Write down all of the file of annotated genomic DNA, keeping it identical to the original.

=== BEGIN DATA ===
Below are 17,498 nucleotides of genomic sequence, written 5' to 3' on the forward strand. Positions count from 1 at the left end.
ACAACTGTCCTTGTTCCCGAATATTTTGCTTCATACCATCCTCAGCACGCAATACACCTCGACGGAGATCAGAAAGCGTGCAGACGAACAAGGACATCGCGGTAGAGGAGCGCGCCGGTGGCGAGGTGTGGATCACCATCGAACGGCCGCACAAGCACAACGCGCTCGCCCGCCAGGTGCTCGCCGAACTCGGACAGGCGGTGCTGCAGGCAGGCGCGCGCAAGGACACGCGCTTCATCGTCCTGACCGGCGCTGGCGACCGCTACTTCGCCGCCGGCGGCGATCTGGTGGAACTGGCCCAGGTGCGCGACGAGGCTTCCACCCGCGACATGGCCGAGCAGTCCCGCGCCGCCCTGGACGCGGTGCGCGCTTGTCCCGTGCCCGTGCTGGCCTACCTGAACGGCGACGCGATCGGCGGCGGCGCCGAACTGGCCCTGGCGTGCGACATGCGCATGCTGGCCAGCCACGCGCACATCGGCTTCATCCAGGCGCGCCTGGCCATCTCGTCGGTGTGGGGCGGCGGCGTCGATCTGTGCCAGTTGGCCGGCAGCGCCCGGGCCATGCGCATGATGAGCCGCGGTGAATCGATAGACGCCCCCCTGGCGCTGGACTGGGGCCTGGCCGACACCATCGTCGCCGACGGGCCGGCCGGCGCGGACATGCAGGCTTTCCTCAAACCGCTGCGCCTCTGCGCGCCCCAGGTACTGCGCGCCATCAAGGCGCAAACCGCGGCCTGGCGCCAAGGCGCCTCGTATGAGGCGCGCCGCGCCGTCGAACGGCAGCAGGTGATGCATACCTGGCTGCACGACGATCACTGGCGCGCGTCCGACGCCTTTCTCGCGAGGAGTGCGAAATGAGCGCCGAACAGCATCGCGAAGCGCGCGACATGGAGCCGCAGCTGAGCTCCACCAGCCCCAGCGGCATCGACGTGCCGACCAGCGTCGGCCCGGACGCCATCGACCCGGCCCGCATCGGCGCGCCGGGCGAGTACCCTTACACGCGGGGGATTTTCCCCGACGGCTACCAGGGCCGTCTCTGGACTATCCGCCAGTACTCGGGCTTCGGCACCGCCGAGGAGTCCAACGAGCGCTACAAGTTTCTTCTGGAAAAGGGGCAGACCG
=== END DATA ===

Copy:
Below are 17,498 nucleotides of genomic sequence, written 5' to 3' on the forward strand. Positions count from 1 at the left end.
ACAACTGTCCTTGTTCCCGAATATTTTGCTTCATACCATCCTCAGCACGCAATACACCTCGACGGAGATCAGAAAGCGTGCAGACGAACAAGGACATCGCGGTAGAGGAGCGCGCCGGTGGCGAGGTGTGGATCACCATCGAACGGCCGCACAAGCACAACGCGCTCGCCCGCCAGGTGCTCGCCGAACTCGGACAGGCGGTGCTGCAGGCAGGCGCGCGCAAGGACACGCGCTTCATCGTCCTGACCGGCGCTGGCGACCGCTACTTCGCCGCCGGCGGCGATCTGGTGGAACTGGCCCAGGTGCGCGACGAGGCTTCCACCCGCGACATGGCCGAGCAGTCCCGCGCCGCCCTGGACGCGGTGCGCGCTTGTCCCGTGCCCGTGCTGGCCTACCTGAACGGCGACGCGATCGGCGGCGGCGCCGAACTGGCCCTGGCGTGCGACATGCGCATGCTGGCCAGCCACGCGCACATCGGCTTCATCCAGGCGCGCCTGGCCATCTCGTCGGTGTGGGGCGGCGGCGTCGATCTGTGCCAGTTGGCCGGCAGCGCCCGGGCCATGCGCATGATGAGCCGCGGTGAATCGATAGACGCCCCCCTGGCGCTGGACTGGGGCCTGGCCGACACCATCGTCGCCGACGGGCCGGCCGGCGCGGACATGCAGGCTTTCCTCAAACCGCTGCGCCTCTGCGCGCCCCAGGTACTGCGCGCCATCAAGGCGCAAACCGCGGCCTGGCGCCAAGGCGCCTCGTATGAGGCGCGCCGCGCCGTCGAACGGCAGCAGGTGATGCATACCTGGCTGCACGACGATCACTGGCGCGCGTCCGACGCCTTTCTCGCGAGGAGTGCGAAATGAGCGCCGAACAGCATCGCGAAGCGCGCGACATGGAGCCGCAGCTGAGCTCCACCAGCCCCAGCGGCATCGACGTGCCGACCAGCGTCGGCCCGGACGCCATCGACCCGGCCCGCATCGGCGCGCCGGGCGAGTACCCTTACACGCGGGGGATTTTCCCCGACGGCTACCAGGGCCGTCTCTGGACTATCCGCCAGTACTCGGGCTTCGGCACCGCCGAGGAGTCCAACGAGCGCTACAAGTTTCTTCTGGAAAAGGGGCAGACCG